Two studies establish efficacy of ritonavir
New protease inhibitor has prompt and potent antiretroviral activity
In two recently completed Phase II clinical trials, the protease inhibitor ritonavir has demonstrated antiviral activity superior to the effects achieved with nucleoside analog monotherapies and comparable to those achieved with zidovudine plus lamivudine. (Peak reductions in viral load, as measured by branched-chain DNA assay, were 1.18 log for ritonavir, versus 0.7 log for ZDV or ddI and 1.01 log for ZDV-3TC.) Indeed, on the basis of these short-term studies ritonavir appears to be the most potent antiretroviral agent ever developed. This new agent has side effects, particularly at higher doses, but severe adverse events have been rare and the drug is generally well tolerated.
Unlike saquinavir, another agent in its class, ritonavir -- formerly designated ABT-538 by its developer, Abbott Laboratories -- has unusually good oral availability, a prolonged absorption phase, and a half-life of three to four hours. As a result of these superior pharmacokinetics, adequate serum drug levels can be achieved with a twice-daily dosing schedule.
Investigators at 10 European and Australian centers enrolled 84 HIV-positive subjects with CD4 counts between 50 and 500 cells/mm3 in a double-blind, randomized, placebo-controlled Phase I and II study of the safety and effectiveness of ritonavir monotherapy. During the first phase, patients were randomly assigned to one of four ritonavir regimens (600, 800, 1000, or 1200 mg/day administered b.i.d.) or placebo. After four weeks, all patients on placebo were randomized to one of the four ritonavir dosages for the 28-week maintenance phase of the trial.
After 16 weeks of treatment, mean concentrations of viral RNA had returned to baseline in patients in the low-dose arms of the trial (600 and 800 mg/day). However, in patients receiving the highest dose of ritonavir (1200 mg/day) the mean reduction in plasma RNA was 0.81 log (bDNA) at 32 weeks. This group also had the largest and most sustained rise in CD4 counts after 32 weeks of therapy: a mean increase from baseline of 230 cells/mm3.
At two of the participating centers, viral load was assessed by a new and more sensitive quantitative PCR assay, developed by Roche Laboratories, that has a detection limit of a mere 400 copies of HIV-1 RNA per milliliter. Using this assay, investigators found that the mean maximal decrease in viral load, reached after eight weeks of treatment, was actually 1.94 log (Figure) -- indicating that the standard branched-chain DNA assay used elsewhere was underestimating the decreases in viral load achieved with ritonavir monotherapy.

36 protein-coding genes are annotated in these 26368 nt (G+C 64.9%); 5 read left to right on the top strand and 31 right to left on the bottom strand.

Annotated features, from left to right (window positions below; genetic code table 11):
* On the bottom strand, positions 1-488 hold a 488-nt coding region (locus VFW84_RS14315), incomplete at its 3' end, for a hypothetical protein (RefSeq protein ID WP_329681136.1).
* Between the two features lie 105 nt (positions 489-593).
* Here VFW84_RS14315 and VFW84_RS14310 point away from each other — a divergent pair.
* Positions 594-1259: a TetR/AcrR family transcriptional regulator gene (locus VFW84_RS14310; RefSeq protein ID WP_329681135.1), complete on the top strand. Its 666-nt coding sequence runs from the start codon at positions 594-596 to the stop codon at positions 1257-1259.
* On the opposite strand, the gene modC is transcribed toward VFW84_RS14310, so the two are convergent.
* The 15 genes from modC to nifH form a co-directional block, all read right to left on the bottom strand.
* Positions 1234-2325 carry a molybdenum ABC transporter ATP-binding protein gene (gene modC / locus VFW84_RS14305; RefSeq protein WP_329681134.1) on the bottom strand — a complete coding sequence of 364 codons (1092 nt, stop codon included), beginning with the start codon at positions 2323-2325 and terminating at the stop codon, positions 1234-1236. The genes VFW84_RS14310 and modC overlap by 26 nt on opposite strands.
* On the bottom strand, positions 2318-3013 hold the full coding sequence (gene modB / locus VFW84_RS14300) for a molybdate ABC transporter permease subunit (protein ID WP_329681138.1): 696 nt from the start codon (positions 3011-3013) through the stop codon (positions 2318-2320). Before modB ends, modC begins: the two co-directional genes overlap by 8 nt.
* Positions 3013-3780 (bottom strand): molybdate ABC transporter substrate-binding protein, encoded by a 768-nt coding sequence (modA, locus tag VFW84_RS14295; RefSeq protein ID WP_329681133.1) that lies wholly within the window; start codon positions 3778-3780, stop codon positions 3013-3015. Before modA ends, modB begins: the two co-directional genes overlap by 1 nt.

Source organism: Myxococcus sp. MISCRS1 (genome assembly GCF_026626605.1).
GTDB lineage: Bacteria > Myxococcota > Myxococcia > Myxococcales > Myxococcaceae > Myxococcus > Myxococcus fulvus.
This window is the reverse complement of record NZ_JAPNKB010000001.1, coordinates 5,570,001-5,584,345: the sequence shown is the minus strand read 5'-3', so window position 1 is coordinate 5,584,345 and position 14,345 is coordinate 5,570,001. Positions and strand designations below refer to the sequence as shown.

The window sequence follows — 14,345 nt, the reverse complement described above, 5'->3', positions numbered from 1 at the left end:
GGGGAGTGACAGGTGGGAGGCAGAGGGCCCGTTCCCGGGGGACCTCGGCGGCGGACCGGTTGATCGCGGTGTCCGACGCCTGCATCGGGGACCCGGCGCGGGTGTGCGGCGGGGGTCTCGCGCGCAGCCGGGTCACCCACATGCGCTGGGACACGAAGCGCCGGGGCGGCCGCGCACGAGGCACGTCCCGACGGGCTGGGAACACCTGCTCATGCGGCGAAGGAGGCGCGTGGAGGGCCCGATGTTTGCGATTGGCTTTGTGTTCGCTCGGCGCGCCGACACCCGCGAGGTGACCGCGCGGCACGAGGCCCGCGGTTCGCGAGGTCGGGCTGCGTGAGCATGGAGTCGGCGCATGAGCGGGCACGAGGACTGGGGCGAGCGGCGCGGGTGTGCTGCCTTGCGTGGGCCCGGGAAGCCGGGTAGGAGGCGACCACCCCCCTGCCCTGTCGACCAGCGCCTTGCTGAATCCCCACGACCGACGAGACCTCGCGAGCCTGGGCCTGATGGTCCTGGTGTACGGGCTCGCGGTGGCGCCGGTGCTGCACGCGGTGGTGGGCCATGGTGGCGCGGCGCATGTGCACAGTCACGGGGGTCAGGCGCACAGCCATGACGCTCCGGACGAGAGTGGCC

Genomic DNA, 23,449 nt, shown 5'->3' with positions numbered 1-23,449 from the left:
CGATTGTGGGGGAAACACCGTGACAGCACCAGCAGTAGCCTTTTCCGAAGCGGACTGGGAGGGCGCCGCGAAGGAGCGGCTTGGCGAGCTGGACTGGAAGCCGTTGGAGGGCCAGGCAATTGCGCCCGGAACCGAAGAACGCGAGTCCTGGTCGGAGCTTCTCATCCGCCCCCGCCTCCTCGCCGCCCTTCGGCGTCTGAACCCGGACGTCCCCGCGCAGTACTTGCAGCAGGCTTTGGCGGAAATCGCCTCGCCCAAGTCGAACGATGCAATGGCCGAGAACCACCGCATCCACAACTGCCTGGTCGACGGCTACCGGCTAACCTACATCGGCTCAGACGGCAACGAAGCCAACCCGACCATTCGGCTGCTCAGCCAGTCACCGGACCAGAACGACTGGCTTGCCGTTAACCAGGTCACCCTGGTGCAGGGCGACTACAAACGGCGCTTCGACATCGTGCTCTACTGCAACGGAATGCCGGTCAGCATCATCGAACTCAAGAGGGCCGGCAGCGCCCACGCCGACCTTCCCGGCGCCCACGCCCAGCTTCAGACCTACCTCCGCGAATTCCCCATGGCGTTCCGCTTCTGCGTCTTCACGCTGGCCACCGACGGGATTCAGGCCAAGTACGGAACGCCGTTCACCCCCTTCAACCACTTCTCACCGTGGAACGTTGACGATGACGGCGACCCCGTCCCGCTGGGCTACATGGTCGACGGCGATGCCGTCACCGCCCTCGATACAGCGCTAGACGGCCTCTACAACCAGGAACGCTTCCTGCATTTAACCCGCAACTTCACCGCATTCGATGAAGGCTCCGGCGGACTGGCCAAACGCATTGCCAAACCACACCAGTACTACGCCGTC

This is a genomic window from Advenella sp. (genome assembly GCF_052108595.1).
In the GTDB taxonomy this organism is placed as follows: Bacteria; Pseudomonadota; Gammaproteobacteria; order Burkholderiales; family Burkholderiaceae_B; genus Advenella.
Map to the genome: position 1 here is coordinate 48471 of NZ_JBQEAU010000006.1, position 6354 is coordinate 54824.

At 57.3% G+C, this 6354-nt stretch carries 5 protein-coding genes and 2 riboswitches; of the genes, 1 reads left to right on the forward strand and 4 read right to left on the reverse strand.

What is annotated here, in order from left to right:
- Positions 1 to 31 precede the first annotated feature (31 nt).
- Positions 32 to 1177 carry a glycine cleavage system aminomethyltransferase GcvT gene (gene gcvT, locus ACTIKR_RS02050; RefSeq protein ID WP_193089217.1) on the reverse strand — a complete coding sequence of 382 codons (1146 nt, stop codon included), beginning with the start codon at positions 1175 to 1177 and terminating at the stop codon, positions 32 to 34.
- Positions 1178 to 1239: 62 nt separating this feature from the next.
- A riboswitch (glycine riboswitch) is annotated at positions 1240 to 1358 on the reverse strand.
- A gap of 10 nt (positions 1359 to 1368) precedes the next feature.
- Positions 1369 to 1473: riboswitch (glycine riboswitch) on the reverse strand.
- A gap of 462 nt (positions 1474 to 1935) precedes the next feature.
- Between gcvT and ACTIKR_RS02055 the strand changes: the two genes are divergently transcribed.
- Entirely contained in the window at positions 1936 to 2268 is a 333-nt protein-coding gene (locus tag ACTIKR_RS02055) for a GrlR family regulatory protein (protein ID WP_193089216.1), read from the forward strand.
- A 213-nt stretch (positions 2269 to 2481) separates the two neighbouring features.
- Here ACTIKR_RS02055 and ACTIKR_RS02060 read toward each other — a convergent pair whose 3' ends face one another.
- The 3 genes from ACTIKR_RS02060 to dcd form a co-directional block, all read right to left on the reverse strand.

Similar results -- and a similar correlation between increasing dosages and duration of response -- were achieved in a multicenter trial of ritonavir monotherapy conducted in the United States. This study also included a four-week, double-blind, placebo-controlled phase, during which the 62 subjects were randomized to one of four ritonavir regimens (600, 800, 900, or 1200 mg/day administered t.i.d. or q.i.d.) or placebo. At the end of this phase, all patients on placebo were randomly assigned to either of the t.i.d. or q.i.d. regimens for the remaining eight weeks of the trial. At the end of 12 weeks, a persistent reduction in viral load of 0.50 log was noted in one of the seven patients in the 600 mg arm, but in four of the five patients in the 900 mg arm, with the greatest reductions (1.7 log by bDNA) seen after two to three weeks of therapy. Moreover, ritonavir therapy resulted in a marked, and sustained, increase in CD4 counts. The median increase, after 12 weeks of therapy, was approximately 100 cells/mm3.
Although virtually all participants in both studies reported at least one adverse event -- with subjects most commonly citing diarrhea, nausea, headache, and weakness -- these side effects were generally minor and reversible. (There were 10 therapy-related withdrawals in the European-Australian trial, and three in the U.S. trial.) "Overall," the investigators concluded, "the durability of the antiviral effect of ritonavir appears to be similar to that of zidovudine and lamivudine combined."
Danner SA, Carr A, Leonard JM, Lehman LM, Gudiol F, Gonzales J, Raventos A, et al. A short-term study of the safety, pharmacokinetics, and efficacy of ritonavir, an inhibitor of HIV-1 protease. N Engl J Med 1995; 333: 1528-33.
Markowitz M, Saag, M, Powderly WG, Hurley AM, Hsu A, et al. A preliminary study of ritonavir, an inhibitor of HIV-1 protease, to treat HIV-1 infection. N Engl J Med 1995; 333: 1534-9.
Dr. Michael S. Saag, author of "The Protease Inhibitors" (Vol. 1, No. 3, pages 42-45), member of the editorial advisory board of HIV Newsline, and a principal investigator of the U.S. ritonavir trial reported above, comments:
Although the clinical benefits of ritonavir therapy have yet to be established, the results of these two trials confirm that this agent has extremely potent antiretroviral and immunostimulatory effects, matching or exceeding those of any single agent or combination of agents studied to date. The antiviral effect of ritonavir does diminish over time in the majority of treated patients, but in a few of our patients impressive levels of antiviral activity have been sustained. In fact, in two of these patients it is impossible to detect HIV-1 RNA in plasma or to culture the virus from blood samples.